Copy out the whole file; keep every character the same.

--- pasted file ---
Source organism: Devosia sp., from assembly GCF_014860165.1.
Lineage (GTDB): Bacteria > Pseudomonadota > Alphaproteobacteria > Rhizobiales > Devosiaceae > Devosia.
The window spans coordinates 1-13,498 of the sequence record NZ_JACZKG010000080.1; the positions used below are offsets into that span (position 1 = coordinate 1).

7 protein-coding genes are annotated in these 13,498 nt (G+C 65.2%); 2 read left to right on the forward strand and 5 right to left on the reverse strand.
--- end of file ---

Source organism: Devosia sp., from assembly GCF_014860165.1.
Lineage (GTDB): Bacteria > Pseudomonadota > Alphaproteobacteria > Rhizobiales > Devosiaceae > Devosia.
The window spans coordinates 1-13,498 of the sequence record NZ_JACZKG010000080.1; the positions used below are offsets into that span (position 1 = coordinate 1).

7 protein-coding genes are annotated in these 13,498 nt (G+C 65.2%); 2 read left to right on the forward strand and 5 right to left on the reverse strand.